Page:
Formattin DVD's and CD's

  Nenad 11:45 24 Jun 09
Locked

Please could someone advise if I need to format CD's, DVD's and DVDRW's before using as back-ups.
Is it necessary for all or could they work without formatting?
Also does it depend on the manufacturer as I have found great variance between some. My Liteon digital recorder is extremely fussy and can't read the bulk of DVD's and now I find that old back-up DVD's from a previous computer can't be opened on my new Dell computer. So I am firstly sorting out the need to format before trying out various makes to use as back-ups.
Thanks for any advice

  mooly 11:58 24 Jun 09

I know this isn't answering your question but to be honest I wouldn't use optical media at all for backups. To prone to problems.
For personal stuff such as documents, pictures etc use a USB Flash drive or SD card.
For image backups get a separate USB HDD

  Grey Goo 12:26 24 Jun 09

You may need to format Rewritable media but not the Write once stuff.

  Covergirl 12:42 24 Jun 09

As Mooly says, optical media can be problematic.

I dumped a load of MP3s onto a DVD (legally) for a girl at work and the DVD only worked on 2 out of 4 computers.

I just bought a CD of a group (at the gig) and it doesn't work on my main CD player or works PC but does play on home PC.

As for the question as to whether they need to be formatted or not, if you're on Vista it will automatically do it for you if needed, either when you attempt to burn or when you insert the DVD.

If you have a burning program (like Nero) this will more'n likely do it automatically for you.

Interestingly, DVD+Rs are formatted on insertion on our Panasonic Freeview DVD/HDD recorder but DVD-Rs are not . . . !

  Stuartli 15:05 24 Jun 09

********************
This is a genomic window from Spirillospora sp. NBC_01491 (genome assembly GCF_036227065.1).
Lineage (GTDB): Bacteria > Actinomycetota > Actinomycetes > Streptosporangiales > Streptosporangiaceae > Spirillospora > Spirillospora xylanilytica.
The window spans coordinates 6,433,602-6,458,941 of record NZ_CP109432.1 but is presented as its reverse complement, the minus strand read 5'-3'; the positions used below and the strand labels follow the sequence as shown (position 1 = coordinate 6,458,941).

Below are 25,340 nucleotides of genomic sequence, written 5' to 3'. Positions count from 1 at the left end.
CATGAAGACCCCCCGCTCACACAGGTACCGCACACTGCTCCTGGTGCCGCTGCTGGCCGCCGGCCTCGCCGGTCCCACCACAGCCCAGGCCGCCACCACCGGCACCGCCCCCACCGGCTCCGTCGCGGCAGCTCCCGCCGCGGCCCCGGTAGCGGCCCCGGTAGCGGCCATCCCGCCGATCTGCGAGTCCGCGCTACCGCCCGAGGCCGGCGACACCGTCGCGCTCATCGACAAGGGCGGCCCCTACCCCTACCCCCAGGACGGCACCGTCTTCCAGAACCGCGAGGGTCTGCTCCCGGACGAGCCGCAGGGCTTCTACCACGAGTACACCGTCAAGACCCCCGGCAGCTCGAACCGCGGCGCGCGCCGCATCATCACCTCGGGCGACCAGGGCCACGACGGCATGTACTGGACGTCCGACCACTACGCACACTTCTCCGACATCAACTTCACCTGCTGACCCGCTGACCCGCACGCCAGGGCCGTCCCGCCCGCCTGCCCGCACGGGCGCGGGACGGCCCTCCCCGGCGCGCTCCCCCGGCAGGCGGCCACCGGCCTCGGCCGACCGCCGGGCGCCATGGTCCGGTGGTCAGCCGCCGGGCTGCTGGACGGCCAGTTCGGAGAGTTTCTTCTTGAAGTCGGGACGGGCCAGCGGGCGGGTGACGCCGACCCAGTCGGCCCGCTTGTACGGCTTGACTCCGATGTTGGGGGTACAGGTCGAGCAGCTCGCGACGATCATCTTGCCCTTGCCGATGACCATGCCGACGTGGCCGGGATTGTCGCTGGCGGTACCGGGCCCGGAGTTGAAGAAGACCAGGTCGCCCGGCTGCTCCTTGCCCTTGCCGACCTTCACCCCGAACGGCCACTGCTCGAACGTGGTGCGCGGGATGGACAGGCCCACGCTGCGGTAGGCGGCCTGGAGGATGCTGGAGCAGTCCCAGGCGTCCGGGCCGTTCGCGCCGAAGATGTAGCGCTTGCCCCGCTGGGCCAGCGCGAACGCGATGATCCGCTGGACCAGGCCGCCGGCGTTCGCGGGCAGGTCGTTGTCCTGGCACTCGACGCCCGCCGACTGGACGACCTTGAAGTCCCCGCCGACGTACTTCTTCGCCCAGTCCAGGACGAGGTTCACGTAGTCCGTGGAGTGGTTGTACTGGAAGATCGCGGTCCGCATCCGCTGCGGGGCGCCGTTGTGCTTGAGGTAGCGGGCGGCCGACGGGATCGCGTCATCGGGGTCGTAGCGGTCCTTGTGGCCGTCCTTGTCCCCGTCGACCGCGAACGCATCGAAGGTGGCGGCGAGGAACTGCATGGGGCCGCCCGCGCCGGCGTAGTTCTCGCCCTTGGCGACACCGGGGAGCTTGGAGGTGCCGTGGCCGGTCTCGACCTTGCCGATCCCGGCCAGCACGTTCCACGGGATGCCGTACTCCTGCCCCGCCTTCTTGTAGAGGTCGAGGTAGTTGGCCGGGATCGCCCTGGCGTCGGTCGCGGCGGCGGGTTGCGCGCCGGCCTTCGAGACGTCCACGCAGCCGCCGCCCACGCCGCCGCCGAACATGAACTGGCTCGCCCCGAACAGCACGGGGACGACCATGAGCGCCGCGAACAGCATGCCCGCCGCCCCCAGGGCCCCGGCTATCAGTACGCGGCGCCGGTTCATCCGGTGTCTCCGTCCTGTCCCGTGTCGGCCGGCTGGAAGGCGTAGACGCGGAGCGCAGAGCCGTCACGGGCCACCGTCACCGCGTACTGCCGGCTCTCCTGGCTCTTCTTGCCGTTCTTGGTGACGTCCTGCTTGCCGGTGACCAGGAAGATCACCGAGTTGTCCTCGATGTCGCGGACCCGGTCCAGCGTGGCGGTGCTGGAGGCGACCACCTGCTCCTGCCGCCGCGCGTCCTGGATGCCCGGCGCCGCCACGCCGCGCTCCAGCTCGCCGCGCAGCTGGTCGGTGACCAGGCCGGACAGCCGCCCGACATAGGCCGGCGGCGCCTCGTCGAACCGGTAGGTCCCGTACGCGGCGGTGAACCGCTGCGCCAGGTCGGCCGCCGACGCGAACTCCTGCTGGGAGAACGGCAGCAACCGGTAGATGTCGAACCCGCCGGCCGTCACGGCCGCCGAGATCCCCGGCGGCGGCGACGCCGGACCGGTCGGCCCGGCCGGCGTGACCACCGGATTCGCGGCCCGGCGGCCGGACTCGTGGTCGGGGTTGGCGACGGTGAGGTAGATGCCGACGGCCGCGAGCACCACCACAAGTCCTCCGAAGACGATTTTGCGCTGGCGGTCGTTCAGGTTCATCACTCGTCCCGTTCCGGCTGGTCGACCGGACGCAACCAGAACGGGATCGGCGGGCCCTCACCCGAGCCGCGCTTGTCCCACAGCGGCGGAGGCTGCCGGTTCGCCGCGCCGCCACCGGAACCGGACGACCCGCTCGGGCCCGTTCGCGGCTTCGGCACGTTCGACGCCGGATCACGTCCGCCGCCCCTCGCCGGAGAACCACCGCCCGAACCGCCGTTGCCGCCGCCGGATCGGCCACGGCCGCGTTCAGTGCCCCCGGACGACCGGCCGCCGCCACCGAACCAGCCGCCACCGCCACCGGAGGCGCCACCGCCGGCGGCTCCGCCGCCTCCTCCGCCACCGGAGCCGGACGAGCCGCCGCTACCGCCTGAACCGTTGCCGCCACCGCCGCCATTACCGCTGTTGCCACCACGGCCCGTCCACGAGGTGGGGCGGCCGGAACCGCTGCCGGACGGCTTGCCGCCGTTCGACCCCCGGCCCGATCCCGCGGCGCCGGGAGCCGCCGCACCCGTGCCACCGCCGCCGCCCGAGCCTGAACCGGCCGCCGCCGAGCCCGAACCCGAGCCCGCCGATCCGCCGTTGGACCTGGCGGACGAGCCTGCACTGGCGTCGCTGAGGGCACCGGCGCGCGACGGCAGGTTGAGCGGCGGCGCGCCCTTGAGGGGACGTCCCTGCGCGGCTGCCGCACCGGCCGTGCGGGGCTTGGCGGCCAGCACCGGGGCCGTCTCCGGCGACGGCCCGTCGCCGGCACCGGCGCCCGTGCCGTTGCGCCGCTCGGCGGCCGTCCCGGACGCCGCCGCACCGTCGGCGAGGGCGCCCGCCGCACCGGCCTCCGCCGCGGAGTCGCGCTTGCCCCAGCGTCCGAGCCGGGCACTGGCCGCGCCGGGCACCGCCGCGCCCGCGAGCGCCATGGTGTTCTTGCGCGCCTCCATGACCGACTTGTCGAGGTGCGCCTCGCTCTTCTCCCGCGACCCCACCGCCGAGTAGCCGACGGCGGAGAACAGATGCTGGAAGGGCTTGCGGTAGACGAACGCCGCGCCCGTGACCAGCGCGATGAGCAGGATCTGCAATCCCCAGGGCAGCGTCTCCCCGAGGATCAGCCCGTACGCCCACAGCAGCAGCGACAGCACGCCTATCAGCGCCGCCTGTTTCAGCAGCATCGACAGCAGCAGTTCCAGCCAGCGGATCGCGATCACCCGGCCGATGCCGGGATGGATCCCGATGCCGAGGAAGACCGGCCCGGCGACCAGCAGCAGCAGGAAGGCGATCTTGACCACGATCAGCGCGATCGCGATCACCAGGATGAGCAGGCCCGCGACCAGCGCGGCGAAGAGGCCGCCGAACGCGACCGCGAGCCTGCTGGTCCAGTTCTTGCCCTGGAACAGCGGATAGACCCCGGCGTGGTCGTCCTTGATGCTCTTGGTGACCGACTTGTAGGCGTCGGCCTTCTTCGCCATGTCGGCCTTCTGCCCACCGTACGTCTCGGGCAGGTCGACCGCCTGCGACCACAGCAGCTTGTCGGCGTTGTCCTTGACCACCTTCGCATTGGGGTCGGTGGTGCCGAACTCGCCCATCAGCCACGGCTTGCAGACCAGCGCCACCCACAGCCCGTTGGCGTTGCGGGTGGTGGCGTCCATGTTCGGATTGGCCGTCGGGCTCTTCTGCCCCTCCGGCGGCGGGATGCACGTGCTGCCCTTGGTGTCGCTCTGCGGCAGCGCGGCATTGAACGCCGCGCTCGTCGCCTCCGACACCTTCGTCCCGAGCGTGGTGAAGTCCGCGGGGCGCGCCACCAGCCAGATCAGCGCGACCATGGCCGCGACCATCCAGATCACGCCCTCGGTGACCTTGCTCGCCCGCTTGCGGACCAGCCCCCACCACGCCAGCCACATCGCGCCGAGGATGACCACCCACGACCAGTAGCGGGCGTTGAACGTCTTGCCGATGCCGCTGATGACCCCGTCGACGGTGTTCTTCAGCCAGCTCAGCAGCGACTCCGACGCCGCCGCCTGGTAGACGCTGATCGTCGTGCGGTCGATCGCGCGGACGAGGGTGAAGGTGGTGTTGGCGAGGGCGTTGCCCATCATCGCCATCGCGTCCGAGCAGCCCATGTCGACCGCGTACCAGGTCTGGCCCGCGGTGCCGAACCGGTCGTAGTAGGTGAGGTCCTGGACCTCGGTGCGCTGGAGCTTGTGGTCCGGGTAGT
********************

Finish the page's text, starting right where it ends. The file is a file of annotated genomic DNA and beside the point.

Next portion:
You don't need to format optical disks for backup purposes, but I would echo mooly's observation regarding using them for this purpose (at least in the case of RW disks).

It's best to use an external hard drive for the purpose but, if you do opt for disks, use -R disks (CD or DVD) in multisession form.

You can then keep adding a file or files until the disk is full, but make sure that each time you add to the disk the folder named for the purpose is Saved each time (Nero will ask if you wish to Save it).

You can use such multisession disks in between adding files as required and Finalisation is onluy required before the last burning session.

How to use multisession mode:

click here

click here

Roxio also has a multisession mode IIRC.

  Stuartli 15:06 24 Jun 09

Always make at least two copies of each multisession sequence.

  Jim_F 16:00 24 Jun 09

I prefer to avoid multisession if at all possible as it can introduce compatibility problems - between competing programs - Nero Incd and Roxio Easy CD/Easy Media, even different versions of the same program, different CD/DVD drives and different operating systems. See click here for more information.

Each session needs to import previous session and if this fails (or you forget) then getting data back can be tricky.

For backups to optical disc I use a single session ISO image and verify the disk after burning - AFAIK this is the most compatible format for your data.

If any of your older disks used the above then you may need to track down the correct software to read it.

  Jim_F 16:02 24 Jun 09

Forgot to mention in para 3 - also finalize the disk.

  Jim_F 16:12 24 Jun 09

Oops - I forgot the original question :) When burning a single session disk the formatting is done as part of the burn - no seperate action needed.

  woodchip 16:27 24 Jun 09

You have to use packet writing software as InCD or Direct CD one is NERO other Roxio but you get them with the Programs above. These do not load by default, you will need to load from the CD

  woodchip 16:29 24 Jun 09

when formated using a CDRW disc you can use just like a big floppy, but as above do not rely on them for long term backups

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